The Dangers of Free Mobile GamesTons of people play games on their mobile devices, to the point that these small games are doing big business. In 2015, over 50% of Americans played a mobile game, and in 2016, smartphone and tablet games collectively made nearly $40 billion. A lot of mobile games are available to download for free, making their money by selling boosts or items within the game (a business model called “freemium”), and while some of these games treat their players with respect, others are more predatory or scammy. They appeal to children or people with addictive personalities, trying to get them hooked so they rack up massive bills for in-game goodies. To learn more about the tactics these games use, and how you can restrict purchases on your mobile device, keep reading.

They make it easy to spend money

Freemium mobile games often contain a variety of design elements that encourage you to make repeated in-app purchases. Their store pages are prominent and very easy to access, and every purchase is rewarded with satisfying sound effects and visuals, similar to slot machines. The goods you buy are either time-limited or expendable, offering a temporary rush of power that you have to routinely refresh with money to keep. It’s also common for free mobile games to require you to convert your real money into an in-game currency, such as gems or gold bars, before you purchase anything. This obscures the actual dollar value of the items you buy with that currency, and allows you to buy several items at a time before you have to pay real money again, which keeps you in the fantasy of the game for longer. While the game is teaching you how to play, it may give you some in-game currency for free and urge you to spend it so you get in the mood to spend more. The worst examples of these games aggressively try to sell you in-app purchases, and don’t clearly communicate how their economies work, to the point that the U.K.’s Office of Fair Trading has published guidelines calling these practices harmful to consumers.

The app marketplaces that host these games are part of the issue, as well, as they also try to make spending money as painless as possible. Your phone can bill your in-app purchases to your mobile account or a saved credit card, which dramatically reduces your resistance to parting with money and offers little indication that you’re spending, apart from an emailed receipt. Young children, who may not be far enough in their development to know how money is valued or how digital payments work, can be especially vulnerable to overspending their parents’ money in mobile games. In fact, Apple, Google and most recently Amazon have all had to issue massive refunds for unauthorized in-app purchases made by children, in response to lawsuits and prodding from the Federal Trade Commission. Normally, though, app marketplaces have language in their terms of service agreements indicating they will not issue refunds for in-app purchases, so these big refunds are exceptions rather than rules.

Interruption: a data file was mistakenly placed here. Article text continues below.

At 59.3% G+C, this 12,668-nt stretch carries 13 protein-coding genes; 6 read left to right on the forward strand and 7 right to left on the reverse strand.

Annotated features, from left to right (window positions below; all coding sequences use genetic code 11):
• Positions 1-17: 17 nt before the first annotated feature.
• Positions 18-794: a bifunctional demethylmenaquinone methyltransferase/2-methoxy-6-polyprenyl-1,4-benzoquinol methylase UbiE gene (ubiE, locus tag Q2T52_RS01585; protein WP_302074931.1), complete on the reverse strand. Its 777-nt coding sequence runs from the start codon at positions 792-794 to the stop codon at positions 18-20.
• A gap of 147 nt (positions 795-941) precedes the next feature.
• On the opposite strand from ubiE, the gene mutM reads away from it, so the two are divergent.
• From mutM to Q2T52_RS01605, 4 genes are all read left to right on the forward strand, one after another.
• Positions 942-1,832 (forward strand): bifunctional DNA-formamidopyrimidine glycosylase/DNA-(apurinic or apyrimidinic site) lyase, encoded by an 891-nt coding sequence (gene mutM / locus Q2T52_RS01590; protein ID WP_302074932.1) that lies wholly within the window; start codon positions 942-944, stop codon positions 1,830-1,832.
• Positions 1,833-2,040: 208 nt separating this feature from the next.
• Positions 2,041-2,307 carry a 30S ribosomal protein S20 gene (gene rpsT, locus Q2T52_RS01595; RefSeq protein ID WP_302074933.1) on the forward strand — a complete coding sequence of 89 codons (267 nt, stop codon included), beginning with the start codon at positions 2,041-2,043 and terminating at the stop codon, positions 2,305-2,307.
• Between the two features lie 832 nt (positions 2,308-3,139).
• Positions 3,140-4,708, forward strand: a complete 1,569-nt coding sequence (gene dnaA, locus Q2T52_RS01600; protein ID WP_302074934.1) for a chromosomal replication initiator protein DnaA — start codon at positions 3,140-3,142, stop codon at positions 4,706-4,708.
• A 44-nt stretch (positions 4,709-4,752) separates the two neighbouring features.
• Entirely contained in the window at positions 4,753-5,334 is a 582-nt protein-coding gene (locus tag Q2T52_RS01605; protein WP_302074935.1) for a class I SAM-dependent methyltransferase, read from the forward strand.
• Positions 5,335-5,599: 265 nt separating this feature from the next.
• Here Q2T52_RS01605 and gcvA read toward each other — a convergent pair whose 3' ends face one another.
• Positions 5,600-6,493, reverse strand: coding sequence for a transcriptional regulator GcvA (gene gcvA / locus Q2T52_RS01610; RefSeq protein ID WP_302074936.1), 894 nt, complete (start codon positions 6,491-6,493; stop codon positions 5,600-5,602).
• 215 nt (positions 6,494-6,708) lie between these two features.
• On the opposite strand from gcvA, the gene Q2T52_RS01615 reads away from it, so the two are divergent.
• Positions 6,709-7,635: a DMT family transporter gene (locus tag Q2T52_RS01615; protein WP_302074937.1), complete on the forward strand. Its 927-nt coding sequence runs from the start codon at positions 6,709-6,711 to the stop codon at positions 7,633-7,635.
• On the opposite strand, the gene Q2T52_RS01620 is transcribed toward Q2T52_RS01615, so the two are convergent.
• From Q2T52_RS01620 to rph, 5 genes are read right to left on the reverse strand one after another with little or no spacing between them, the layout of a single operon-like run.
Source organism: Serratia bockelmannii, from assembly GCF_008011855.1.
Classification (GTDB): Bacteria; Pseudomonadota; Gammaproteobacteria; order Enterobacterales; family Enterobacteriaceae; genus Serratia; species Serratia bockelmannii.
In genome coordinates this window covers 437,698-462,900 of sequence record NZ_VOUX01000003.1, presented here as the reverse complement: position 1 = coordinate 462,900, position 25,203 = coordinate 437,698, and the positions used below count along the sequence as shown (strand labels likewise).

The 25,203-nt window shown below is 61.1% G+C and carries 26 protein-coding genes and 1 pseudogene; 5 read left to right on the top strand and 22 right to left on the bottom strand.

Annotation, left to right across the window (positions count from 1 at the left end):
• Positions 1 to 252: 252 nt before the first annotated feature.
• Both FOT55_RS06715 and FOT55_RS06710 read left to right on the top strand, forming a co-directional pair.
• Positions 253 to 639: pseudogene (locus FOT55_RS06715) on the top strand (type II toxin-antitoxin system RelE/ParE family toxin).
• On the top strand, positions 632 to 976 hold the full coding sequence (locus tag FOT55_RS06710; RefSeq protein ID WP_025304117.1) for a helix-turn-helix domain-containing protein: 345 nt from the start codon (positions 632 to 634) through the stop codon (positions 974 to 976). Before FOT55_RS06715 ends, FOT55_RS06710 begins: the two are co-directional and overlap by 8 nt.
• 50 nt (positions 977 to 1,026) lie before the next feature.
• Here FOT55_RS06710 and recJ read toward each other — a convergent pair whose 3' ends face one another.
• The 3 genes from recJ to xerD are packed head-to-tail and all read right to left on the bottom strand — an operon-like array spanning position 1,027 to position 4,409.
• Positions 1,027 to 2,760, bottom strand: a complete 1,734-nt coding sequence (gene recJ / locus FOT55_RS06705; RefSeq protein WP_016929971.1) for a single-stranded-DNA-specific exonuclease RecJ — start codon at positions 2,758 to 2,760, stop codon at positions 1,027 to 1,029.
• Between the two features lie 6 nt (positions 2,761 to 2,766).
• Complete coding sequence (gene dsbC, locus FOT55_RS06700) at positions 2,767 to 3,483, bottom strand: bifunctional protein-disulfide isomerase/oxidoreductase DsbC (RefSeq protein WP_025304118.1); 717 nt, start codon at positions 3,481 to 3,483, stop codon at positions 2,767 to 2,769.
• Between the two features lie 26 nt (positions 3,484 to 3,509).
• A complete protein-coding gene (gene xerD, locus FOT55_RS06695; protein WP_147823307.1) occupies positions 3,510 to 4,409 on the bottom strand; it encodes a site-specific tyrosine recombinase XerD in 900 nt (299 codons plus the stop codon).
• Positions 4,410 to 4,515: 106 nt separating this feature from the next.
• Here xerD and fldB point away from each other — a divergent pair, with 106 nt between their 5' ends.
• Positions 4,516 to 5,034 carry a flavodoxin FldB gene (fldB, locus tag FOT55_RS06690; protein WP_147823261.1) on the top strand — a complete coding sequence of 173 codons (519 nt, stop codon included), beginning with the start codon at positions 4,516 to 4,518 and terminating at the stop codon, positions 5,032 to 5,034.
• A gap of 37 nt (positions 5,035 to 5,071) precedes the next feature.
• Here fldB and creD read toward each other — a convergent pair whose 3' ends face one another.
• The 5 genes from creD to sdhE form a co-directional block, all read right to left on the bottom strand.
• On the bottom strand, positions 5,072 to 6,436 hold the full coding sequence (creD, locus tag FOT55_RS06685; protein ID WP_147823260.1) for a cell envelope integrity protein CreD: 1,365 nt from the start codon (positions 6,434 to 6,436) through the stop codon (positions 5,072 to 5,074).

They try to draw you back

Similar to fake spyware apps, free mobile games can collect a lot of data on you. Instead of using that data to steal your identity, though, they use it to target you with things they know you like. For example, if you often play a game with a certain social group, and you haven’t opened the app in a while, that game may send you a message indicating that your friends need help in order to entice you back. Big spenders, referred to as “whales” by game designers, are especially targeted because they’ve already shown a willingness to part with large sums of money, and can be responsible for 70% of a game’s revenue from in-app purchases. Some games also make use of variable reward systems, which have been psychologically shown to create the most repetitive and persistent habits compared to other reward schedules. The variable reward systems in these games dole out prizes based on random odds that are hidden from the player, typically using especially rare and powerful items as objectives, and people can become addicted to the high attained from finally getting what they want after lots of tries. As an example, this Reddit user (please note this post includes explicit language) spent $16,000 over 18 months on the free mobile game “Final Fantasy Brave Exvius” to obtain rare characters.

Restricting mobile game purchases

If you have a child who plays freemium mobile games, or you play them yourself and think you may have a problem, you can adjust the settings on your phone to make in-app purchases more difficult. On iOS devices, go to the General Settings menu and tap on the Restrictions section, then enable restrictions, set a passcode (or have a loved one set one for you so you don’t know it) and scroll down to the In-App Purchases button and switch it off. For Android devices, open the Google Play app and go to Settings. Scroll down to the Require Password for Purchases setting and select For All Purchases Through Google Play on This Device. This will make it so your Google account password has to be entered any time someone wants to make a purchase. Unfortunately, unlike iOS devices, Android devices don’t have the option to lock in-app purchases with a separate passcode.

As an alternative to freemium mobile games, both the App Store and Google Play have Pay Once Play Forever sections with games that only ask you to pay once up-front and then don’t ask you for a cent more. You may balk at the idea of paying $1 to $5 for a game before you’ve even tried it, but they make it much easier to control your spending. To learn more about making the most of your mobile device, visit our technology blog.